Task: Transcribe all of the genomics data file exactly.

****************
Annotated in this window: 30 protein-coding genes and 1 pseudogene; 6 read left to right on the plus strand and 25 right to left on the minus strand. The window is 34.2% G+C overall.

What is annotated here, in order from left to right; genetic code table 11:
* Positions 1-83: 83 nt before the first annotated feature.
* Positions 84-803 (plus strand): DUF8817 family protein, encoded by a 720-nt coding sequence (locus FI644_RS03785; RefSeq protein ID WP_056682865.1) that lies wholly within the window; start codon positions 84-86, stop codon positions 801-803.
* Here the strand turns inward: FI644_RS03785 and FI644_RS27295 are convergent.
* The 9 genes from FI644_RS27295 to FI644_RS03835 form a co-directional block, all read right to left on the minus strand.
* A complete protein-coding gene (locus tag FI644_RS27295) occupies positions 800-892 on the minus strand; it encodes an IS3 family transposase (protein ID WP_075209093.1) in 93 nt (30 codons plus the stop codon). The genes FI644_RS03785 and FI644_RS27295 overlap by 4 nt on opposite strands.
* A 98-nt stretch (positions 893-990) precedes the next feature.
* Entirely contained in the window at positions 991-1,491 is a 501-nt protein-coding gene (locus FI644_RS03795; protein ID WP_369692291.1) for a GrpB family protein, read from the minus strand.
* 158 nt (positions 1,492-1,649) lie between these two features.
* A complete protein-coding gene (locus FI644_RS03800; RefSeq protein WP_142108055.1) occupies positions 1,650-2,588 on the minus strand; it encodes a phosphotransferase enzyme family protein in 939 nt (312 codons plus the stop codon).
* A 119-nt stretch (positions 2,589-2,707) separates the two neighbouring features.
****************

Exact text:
Annotated in this window: 30 protein-coding genes and 1 pseudogene; 6 read left to right on the plus strand and 25 right to left on the minus strand. The window is 34.2% G+C overall.

What is annotated here, in order from left to right; genetic code table 11:
* Positions 1-83: 83 nt before the first annotated feature.
* Positions 84-803 (plus strand): DUF8817 family protein, encoded by a 720-nt coding sequence (locus FI644_RS03785; RefSeq protein ID WP_056682865.1) that lies wholly within the window; start codon positions 84-86, stop codon positions 801-803.
* Here the strand turns inward: FI644_RS03785 and FI644_RS27295 are convergent.
* The 9 genes from FI644_RS27295 to FI644_RS03835 form a co-directional block, all read right to left on the minus strand.
* A complete protein-coding gene (locus tag FI644_RS27295) occupies positions 800-892 on the minus strand; it encodes an IS3 family transposase (protein ID WP_075209093.1) in 93 nt (30 codons plus the stop codon). The genes FI644_RS03785 and FI644_RS27295 overlap by 4 nt on opposite strands.
* A 98-nt stretch (positions 893-990) precedes the next feature.
* Entirely contained in the window at positions 991-1,491 is a 501-nt protein-coding gene (locus FI644_RS03795; protein ID WP_369692291.1) for a GrpB family protein, read from the minus strand.
* 158 nt (positions 1,492-1,649) lie between these two features.
* A complete protein-coding gene (locus FI644_RS03800; RefSeq protein WP_142108055.1) occupies positions 1,650-2,588 on the minus strand; it encodes a phosphotransferase enzyme family protein in 939 nt (312 codons plus the stop codon).
* A 119-nt stretch (positions 2,589-2,707) separates the two neighbouring features.